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Absolutely you can. It's all in knowing your software and what I call Pre-Treatment Management.

Most DTG folks don't realize when they get started that pretreating a t-shirt is every bit as important as any other equation in the DTG printing process.

Here was my experiment. I wanted to print a 100% Gildan Ultra 2000 t-shirt (that is about as smooth as a window screen) with results that mimic a screen printed t-shirt with a smooth, opaque, athletic style look that is as opaque as a screen printed t-shirt without using a gallon of white DTG ink.

My artwork is kept simple and it is composed of solid areas of color. It is a two color print that might be similar to your local high school football or other athletic style print.

Here are my settings;
~ CBrezze RIP on a Mac laptop running Win7 on Bootcamp.

~ I chose the dark color t-shirt setting and created the white plate and also a white highlight plate. The CBreeze RIP gives you this option and the highlight white covers areas that are 100% white on a third pass. For most prints the cost is merely pennies per shirt because most total white areas are minimal. For this design I am sure it is a little more than that.

The CBrezze RIP also allows me to cut down the white ink that has to print under the black ink. I chose a setting of 40% white and that saves you white ink and money for sure! Without all of that white ink under my black ink it also lets my F2000 print a smooth very dark black too.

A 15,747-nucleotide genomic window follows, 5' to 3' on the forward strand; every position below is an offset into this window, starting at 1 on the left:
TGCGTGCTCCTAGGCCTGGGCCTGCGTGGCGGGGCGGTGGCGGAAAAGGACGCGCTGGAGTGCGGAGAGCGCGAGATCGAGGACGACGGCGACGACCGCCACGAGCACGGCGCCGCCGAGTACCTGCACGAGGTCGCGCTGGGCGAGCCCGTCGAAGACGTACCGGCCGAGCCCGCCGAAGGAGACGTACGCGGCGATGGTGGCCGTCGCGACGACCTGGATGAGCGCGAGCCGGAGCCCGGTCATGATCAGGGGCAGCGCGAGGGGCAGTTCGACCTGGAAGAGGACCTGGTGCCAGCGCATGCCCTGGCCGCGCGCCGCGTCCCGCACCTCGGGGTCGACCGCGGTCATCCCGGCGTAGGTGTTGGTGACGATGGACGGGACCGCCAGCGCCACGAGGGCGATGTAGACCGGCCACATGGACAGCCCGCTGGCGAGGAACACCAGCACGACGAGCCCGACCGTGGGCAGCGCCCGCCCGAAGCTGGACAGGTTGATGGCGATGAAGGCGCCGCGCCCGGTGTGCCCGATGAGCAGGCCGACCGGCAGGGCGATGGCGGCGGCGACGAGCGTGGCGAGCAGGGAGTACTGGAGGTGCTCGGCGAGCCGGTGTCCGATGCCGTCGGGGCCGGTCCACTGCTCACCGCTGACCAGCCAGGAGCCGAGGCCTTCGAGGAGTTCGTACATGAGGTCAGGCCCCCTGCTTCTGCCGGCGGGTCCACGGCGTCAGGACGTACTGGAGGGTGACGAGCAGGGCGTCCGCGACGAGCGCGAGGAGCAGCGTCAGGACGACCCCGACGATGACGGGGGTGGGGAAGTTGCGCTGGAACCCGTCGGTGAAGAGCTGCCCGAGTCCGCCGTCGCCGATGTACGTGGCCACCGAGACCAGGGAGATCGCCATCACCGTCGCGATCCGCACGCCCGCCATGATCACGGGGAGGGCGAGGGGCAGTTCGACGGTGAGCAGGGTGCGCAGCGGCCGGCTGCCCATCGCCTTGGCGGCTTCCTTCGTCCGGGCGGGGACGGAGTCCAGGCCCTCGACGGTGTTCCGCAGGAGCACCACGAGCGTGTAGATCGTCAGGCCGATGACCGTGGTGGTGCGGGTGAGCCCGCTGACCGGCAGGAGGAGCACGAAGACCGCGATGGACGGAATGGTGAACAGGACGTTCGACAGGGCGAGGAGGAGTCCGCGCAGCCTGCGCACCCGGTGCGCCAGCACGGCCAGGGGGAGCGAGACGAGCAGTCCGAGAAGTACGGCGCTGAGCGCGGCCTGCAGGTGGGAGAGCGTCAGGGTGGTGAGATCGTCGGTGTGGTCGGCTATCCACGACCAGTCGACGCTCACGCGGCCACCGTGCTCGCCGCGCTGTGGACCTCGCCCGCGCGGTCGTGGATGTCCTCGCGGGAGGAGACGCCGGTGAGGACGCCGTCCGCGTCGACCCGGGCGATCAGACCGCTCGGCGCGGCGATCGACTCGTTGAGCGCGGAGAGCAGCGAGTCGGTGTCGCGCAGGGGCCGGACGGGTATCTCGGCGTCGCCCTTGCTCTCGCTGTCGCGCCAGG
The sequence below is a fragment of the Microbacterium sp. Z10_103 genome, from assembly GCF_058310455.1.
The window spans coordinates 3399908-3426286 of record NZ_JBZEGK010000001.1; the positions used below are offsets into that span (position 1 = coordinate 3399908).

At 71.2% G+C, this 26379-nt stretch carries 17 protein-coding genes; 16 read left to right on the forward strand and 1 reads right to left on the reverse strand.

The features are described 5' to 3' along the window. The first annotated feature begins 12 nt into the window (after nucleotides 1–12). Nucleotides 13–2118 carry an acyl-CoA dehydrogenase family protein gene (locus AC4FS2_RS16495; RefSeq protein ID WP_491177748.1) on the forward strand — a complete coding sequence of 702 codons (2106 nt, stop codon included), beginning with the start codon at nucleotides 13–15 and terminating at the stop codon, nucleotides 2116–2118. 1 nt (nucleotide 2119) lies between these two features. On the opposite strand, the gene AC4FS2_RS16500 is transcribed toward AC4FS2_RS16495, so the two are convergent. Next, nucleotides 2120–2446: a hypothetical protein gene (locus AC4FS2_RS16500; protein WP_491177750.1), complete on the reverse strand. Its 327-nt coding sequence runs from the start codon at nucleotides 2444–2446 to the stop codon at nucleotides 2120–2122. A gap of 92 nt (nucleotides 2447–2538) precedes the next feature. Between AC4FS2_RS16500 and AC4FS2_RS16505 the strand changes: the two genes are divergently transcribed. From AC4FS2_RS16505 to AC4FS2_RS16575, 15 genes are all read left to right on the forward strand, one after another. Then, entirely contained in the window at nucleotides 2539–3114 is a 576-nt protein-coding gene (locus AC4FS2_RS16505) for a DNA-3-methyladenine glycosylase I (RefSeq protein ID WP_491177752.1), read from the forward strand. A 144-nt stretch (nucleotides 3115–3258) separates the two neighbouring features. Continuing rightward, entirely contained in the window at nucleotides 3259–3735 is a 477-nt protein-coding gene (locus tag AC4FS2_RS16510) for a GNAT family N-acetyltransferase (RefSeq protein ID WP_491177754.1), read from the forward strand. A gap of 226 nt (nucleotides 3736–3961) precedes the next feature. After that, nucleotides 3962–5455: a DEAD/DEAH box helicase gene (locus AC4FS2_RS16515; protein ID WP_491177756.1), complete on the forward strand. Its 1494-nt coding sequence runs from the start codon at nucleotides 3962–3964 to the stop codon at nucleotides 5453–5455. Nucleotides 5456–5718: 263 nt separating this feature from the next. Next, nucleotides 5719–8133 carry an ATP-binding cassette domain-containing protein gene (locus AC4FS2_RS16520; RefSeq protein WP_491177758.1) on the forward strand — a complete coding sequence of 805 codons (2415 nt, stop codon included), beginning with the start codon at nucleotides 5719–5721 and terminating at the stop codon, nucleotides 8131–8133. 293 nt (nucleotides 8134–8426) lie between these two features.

heat pressed dry. Heavy cotton tees absorb the pretreatment more than ring spun tees do so you have to slow the machine down. Your settings may vary somewhat.

I then dialed the SpeedTreater up a bit to a 40 setting and pretreated and heated it a dry a second time. This gives you a nice smooth foundation for your F2000 to give you the best results.

The double pretreatment method works much better than one massive wet pretreatment pass and holds up in the wash nicely too.

~To come closer to a screen printed look I hovered it dry for 15 seconds first and then pressed it with a Stahl's teflon sheet to give it a nice sheen.

Here are my results. The flash was on to fill in my body shadow so there is some reflection of this in the photos.

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